Based upon these factors, using an efficient usage pattern algorithm, as well as a manageable sized cache, it is reasonable to expect that approximately 60% of the data requested by the users 14A-14N can be stored within the cache 16. Even if the storage capacity of the cache 16 is greatly increased, it is difficult to achieve a caching rate at greater than 60% based upon modern Internet usage patterns.
The Internet service provider 12 can be coupled to the users 14A-14N using a variety of well-known techniques. For example, a copper line such as a standard, directly coupled plain old telephone service (POTS) can be used to connect the Internet service provider 12 to the remote unit 14A. Also cable modems and other digital subscriber lines (DSL) have been developed in order to increase the data rate of the connection between the Internet service provider and the user.
Using modern wireless communication techniques, the Internet service provider 12 can be coupled to one or more of the users 14A-14N using a wireless link rather than a wired line link. Typically, the finite capacity of the wireless link as well as the limited transmission rate of the wireless link can cause additional delays in the transmission of data between the Internet service provider and the user. In such a system, the benefits of reducing latencies in other areas of the system becomes more pronounced as cumulative delays increase the response time perceived by the users.
Therefore, there has been a long felt need in the art to provide a means and method for providing efficient digital data access in a wireless communication system.
In a wireless system comprising a set of limited physical coverage areas, a base station provides service over a wireless link to a plurality of users within one of the limited physical coverage areas. The base station is coupled to an Internet service provider via a backhaul. The Internet service provider is coupled to many content servers via a digital data network. Each base station has an associated cache. The cache is used to store files and objects which are frequently requested by the users within the limited physical coverage area associated with the corresponding base station. When a user sends a message comprising a request for a file or object to the base station, the base station parses the message. If the requested file or object is available from the cache, the base station forwards the file or object to the user from the cache. In this way, the request need not be sent over the backhaul or over the digital data network, thereby greatly improving the response time of the wireless system.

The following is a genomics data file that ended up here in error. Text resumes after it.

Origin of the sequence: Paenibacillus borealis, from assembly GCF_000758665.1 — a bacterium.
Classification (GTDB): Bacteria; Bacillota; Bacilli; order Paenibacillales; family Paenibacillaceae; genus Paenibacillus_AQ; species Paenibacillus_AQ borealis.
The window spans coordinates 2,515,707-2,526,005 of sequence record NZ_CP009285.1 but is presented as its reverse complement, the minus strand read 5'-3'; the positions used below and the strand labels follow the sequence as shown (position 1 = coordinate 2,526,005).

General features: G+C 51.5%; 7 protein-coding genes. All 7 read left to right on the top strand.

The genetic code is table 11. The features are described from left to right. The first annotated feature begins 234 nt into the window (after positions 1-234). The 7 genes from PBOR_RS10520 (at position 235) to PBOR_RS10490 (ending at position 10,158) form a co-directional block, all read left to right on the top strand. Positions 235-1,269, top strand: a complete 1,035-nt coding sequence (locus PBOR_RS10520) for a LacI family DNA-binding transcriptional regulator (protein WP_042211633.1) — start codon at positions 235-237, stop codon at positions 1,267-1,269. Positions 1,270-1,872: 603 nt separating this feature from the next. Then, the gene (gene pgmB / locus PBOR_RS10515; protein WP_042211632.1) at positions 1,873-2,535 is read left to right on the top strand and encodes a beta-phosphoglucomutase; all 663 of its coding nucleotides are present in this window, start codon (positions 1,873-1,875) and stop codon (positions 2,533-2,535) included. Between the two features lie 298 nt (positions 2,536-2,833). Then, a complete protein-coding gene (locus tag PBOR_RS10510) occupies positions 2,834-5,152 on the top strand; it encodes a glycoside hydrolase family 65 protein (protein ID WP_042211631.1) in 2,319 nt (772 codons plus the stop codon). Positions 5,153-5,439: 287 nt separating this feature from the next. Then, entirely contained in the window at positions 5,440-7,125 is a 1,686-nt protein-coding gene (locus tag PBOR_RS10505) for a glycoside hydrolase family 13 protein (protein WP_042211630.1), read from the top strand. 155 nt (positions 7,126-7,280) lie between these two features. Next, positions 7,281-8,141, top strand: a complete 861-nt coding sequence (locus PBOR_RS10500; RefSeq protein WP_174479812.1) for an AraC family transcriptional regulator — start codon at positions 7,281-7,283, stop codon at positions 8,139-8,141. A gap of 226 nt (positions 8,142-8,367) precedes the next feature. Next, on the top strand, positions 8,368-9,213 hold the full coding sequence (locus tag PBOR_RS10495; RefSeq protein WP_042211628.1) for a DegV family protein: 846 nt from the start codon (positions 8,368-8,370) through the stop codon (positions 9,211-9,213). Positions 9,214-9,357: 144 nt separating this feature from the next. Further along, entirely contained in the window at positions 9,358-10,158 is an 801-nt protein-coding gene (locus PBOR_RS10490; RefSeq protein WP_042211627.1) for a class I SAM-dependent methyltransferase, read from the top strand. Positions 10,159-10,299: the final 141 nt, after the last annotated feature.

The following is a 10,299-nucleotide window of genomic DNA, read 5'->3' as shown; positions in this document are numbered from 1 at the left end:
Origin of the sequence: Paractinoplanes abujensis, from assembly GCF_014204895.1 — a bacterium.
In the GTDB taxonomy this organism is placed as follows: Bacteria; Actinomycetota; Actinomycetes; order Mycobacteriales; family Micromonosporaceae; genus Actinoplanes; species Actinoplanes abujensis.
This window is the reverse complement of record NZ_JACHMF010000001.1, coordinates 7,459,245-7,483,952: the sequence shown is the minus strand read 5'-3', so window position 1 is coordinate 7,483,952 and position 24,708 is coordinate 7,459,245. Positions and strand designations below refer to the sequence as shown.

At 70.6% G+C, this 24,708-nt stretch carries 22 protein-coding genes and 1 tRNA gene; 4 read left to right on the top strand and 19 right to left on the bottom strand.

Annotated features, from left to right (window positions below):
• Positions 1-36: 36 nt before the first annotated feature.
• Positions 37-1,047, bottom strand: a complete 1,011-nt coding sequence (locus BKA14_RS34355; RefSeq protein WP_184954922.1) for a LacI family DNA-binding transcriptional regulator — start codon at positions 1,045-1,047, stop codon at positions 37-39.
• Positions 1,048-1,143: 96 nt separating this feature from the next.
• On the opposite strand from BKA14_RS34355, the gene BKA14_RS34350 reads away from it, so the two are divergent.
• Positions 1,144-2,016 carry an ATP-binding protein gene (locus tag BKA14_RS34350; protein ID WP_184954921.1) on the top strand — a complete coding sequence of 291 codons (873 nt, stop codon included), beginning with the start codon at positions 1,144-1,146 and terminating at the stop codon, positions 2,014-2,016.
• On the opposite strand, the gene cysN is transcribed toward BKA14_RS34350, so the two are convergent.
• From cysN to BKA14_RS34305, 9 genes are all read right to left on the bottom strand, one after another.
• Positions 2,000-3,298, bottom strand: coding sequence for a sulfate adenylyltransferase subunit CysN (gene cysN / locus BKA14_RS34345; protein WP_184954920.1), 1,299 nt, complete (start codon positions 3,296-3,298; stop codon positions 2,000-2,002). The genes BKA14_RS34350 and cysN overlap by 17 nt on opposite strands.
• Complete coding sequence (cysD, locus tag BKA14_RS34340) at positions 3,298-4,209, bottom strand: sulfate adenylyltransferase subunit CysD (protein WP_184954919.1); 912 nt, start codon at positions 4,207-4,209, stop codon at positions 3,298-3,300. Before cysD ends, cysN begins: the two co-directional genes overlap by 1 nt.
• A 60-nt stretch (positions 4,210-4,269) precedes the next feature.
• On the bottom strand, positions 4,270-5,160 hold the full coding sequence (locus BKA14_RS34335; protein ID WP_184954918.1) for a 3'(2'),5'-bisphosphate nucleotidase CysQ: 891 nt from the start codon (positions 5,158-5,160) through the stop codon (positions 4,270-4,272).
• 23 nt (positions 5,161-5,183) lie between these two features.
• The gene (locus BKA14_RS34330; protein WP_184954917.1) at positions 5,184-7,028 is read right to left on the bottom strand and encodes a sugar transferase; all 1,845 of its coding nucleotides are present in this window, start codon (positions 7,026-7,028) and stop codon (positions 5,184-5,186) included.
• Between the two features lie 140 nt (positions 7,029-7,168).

The features, objectives, and advantages of the invention will become more apparent from the detailed description set forth below when taken in conjunction with the drawings wherein like parts are identified with like reference numerals throughout, and wherein:
Each base station 114A-114N provides service to a corresponding physical coverage area through the use of distributed antenna sites. In one embodiment, the base stations are terrestrial base stations such as those found in a typical mobile wireless or stationary wireless telecommunications system. In another embodiment, the base stations may be co-located with one another and may provide service to distinct physical coverage areas by means of satellites, broadband fixed wireless or directional antennas. The users 118A-118N are located within the coverage area of the base station 114A. The users 120A-120N are located in the coverage area of base station 114B. The users 124A-124N are located in the coverage area of the base station 114N.
Each base station 114A-114N has a corresponding cache 116A-116N. The caches 116A-116N may be embodied as fast storage buffers or memories which can be accessed by a router and central processing unit within the corresponding base stations 114A-114N. The cache 116 is used to store information frequently requested by the users associated with the corresponding base station. The base station 114A may comprise a usage pattern algorithm which monitors the usage pattern of the users 118A-118N within its corresponding coverage area in order to determine which files and objects to store within the cache 116A, according to well know techniques. In one embodiment, the cache 116 stores frequently requested HTML files and objects. When a user such as the user 118A requests a web page, the corresponding base station, such as the base station 114A, intercepts and analyzes the series of requests for files and objects which are generated by the user 120. Thus, in contrast to the prior art, the base station 114A does not simply indiscriminately pass the remote unit requests to the Internet service provider but, instead, examines the content of the requests.